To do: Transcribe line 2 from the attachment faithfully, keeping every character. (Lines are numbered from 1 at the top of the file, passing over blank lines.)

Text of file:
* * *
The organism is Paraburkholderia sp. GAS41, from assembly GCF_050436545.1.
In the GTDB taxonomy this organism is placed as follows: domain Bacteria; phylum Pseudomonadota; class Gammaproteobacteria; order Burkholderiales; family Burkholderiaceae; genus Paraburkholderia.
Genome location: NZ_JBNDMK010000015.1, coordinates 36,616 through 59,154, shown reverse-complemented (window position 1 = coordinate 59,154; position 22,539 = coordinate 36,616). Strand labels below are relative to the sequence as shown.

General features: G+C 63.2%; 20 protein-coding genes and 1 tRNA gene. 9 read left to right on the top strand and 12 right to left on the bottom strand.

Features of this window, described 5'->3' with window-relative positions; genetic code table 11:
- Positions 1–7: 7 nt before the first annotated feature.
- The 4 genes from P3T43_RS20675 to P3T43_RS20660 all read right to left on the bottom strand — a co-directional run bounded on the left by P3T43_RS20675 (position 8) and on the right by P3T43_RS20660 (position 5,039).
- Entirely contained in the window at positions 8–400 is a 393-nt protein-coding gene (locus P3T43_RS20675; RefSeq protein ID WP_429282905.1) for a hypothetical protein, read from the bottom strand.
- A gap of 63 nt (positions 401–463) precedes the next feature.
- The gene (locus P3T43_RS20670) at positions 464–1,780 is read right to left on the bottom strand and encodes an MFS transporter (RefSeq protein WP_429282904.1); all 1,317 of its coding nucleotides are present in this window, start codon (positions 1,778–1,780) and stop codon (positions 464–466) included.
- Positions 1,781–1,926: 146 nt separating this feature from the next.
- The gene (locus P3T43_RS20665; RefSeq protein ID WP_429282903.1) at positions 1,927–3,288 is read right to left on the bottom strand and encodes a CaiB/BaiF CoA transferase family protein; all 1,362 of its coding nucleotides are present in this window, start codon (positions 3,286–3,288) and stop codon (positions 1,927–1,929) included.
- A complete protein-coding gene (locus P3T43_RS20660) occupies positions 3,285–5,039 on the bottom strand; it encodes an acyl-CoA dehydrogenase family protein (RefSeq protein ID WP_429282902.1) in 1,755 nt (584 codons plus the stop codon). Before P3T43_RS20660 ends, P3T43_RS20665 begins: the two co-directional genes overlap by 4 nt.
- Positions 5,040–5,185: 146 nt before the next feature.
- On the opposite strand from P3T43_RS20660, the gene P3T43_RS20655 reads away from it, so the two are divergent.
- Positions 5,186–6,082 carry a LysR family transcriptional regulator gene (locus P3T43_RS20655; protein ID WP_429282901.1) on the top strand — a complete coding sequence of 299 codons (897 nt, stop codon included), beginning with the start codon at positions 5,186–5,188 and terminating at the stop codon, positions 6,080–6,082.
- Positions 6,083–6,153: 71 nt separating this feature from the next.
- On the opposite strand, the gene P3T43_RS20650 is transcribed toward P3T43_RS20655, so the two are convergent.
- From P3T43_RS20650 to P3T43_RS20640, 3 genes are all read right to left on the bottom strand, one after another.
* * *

In the GTDB taxonomy this organism is placed as follows: domain Bacteria; phylum Pseudomonadota; class Gammaproteobacteria; order Burkholderiales; family Burkholderiaceae; genus Paraburkholderia.